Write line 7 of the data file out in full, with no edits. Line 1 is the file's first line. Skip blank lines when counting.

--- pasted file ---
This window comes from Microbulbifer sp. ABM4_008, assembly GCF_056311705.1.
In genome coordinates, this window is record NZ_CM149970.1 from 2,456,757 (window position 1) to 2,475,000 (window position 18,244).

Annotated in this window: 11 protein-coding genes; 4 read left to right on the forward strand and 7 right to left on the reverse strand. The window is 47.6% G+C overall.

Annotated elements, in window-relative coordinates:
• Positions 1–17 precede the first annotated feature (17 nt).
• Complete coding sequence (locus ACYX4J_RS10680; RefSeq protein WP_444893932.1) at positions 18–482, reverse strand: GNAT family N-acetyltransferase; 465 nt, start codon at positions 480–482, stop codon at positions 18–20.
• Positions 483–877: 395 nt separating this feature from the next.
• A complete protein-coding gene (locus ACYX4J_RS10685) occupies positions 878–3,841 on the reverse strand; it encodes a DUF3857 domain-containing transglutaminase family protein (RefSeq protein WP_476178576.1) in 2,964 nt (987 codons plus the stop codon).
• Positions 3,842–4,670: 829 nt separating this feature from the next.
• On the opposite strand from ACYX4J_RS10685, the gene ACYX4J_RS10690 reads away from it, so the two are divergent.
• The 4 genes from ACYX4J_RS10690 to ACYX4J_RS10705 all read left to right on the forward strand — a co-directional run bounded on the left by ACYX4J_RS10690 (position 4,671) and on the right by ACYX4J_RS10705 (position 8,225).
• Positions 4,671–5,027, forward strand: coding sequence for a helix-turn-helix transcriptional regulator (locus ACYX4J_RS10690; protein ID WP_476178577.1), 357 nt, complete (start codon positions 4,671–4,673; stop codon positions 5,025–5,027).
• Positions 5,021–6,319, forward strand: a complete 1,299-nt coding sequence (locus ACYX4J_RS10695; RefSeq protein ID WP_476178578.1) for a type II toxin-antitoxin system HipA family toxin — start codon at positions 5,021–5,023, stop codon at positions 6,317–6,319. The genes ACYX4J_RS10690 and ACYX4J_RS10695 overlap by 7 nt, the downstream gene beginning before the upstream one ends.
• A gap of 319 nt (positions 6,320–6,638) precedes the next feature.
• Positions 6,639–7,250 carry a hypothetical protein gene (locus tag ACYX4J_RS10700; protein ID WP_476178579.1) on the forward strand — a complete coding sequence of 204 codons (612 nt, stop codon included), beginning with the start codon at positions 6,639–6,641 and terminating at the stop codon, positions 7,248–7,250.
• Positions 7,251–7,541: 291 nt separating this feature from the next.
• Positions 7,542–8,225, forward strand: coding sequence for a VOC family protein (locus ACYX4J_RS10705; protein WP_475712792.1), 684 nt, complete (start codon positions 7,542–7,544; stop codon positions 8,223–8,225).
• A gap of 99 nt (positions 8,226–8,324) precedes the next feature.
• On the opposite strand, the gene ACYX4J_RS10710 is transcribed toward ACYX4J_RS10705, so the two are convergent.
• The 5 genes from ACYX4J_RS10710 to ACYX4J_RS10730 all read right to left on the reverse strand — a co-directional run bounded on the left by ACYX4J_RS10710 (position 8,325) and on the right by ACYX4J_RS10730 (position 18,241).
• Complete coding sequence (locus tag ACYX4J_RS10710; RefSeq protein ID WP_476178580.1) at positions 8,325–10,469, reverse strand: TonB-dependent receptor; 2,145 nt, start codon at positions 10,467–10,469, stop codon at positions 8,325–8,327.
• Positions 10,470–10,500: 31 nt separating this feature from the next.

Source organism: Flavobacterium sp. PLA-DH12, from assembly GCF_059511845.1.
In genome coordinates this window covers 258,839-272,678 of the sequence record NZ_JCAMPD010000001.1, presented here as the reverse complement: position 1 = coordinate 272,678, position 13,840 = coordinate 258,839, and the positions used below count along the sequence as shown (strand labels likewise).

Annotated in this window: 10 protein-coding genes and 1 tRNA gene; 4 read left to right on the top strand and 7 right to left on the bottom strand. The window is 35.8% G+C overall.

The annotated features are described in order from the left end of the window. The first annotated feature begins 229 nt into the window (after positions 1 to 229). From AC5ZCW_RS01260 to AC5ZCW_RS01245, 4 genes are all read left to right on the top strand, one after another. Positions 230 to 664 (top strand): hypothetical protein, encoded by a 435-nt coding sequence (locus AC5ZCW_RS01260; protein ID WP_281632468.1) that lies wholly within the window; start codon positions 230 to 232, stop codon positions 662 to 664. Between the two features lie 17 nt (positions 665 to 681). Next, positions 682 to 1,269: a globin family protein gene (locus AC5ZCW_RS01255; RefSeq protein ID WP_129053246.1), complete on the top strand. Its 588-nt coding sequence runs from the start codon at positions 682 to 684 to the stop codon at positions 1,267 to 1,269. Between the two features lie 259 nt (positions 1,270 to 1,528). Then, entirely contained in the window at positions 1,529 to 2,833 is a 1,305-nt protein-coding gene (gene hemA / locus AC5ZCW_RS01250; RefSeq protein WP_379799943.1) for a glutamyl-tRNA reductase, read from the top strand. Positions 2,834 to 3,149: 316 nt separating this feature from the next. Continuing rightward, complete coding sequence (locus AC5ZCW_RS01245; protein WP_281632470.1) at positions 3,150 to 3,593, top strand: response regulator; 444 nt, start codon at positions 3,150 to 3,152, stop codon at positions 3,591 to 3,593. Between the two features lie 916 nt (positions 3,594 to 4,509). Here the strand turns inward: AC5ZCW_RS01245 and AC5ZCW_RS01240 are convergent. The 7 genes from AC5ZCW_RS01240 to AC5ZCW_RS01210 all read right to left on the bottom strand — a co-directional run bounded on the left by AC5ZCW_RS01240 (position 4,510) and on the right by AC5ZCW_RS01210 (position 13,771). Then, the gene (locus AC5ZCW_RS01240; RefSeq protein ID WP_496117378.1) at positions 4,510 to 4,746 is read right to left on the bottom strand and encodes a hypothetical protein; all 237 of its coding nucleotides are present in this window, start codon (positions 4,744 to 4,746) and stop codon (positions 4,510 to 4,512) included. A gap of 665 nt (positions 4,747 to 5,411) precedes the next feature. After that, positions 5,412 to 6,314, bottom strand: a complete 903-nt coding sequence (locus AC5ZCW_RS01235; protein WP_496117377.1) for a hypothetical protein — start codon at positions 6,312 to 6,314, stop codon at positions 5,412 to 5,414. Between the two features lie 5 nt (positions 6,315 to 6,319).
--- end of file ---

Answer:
• Positions 483–877: 395 nt separating this feature from the next.